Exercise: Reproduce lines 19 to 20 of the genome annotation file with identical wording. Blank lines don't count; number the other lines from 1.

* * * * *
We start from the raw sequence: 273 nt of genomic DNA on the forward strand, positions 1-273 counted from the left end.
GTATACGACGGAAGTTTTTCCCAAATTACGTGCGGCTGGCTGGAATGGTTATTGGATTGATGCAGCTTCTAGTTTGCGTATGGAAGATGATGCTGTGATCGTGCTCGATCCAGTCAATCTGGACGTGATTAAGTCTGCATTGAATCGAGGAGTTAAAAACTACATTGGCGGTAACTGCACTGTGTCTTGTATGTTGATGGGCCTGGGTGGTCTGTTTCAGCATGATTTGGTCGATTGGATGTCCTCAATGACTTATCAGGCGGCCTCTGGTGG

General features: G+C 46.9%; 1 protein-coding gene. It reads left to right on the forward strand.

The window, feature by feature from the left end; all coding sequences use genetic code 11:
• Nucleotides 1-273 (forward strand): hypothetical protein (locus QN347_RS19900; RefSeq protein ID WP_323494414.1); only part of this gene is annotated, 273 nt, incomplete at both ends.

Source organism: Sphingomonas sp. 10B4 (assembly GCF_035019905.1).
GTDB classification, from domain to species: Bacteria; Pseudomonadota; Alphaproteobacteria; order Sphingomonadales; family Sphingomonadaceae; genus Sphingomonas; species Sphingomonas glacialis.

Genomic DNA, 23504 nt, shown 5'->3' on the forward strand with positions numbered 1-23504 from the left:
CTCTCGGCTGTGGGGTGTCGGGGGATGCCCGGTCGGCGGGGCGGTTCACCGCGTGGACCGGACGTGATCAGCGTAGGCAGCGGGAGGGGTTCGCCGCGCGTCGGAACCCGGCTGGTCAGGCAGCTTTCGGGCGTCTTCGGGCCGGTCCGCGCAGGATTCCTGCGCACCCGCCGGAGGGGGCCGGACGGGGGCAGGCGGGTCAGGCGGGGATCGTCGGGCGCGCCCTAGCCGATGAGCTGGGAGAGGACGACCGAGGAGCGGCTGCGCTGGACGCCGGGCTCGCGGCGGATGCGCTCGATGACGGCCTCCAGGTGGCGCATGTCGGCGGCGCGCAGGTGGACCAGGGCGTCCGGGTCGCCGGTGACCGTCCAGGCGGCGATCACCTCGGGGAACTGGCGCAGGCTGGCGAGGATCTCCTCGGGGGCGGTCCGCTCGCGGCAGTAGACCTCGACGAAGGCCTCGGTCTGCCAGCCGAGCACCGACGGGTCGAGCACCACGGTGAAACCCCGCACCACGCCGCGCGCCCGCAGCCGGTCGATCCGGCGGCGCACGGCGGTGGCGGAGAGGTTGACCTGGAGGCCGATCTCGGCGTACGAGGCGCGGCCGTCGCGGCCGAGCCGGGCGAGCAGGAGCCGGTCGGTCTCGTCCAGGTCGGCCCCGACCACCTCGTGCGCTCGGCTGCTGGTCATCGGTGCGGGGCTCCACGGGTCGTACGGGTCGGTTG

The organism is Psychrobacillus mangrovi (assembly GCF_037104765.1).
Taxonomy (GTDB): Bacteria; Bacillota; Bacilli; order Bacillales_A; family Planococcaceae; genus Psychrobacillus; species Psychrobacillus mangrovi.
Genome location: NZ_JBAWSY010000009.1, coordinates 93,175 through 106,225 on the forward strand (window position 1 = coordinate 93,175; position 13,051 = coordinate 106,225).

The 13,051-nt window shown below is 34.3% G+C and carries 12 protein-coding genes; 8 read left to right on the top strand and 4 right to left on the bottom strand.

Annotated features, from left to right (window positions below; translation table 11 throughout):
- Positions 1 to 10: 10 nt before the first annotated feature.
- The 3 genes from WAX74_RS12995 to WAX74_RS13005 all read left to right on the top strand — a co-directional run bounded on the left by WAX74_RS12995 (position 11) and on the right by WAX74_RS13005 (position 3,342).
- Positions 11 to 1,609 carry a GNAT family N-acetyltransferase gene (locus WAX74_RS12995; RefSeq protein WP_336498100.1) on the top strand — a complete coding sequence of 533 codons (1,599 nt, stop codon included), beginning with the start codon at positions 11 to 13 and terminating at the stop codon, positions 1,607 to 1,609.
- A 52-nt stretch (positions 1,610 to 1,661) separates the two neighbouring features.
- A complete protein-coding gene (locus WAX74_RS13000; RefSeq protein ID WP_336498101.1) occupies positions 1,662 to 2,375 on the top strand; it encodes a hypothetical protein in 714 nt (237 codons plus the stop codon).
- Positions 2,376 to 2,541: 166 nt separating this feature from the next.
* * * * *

- A complete protein-coding gene (locus WAX74_RS13000; RefSeq protein ID WP_336498101.1) occupies positions 1,662 to 2,375 on the top strand; it encodes a hypothetical protein in 714 nt (237 codons plus the stop codon).
- Positions 2,376 to 2,541: 166 nt separating this feature from the next.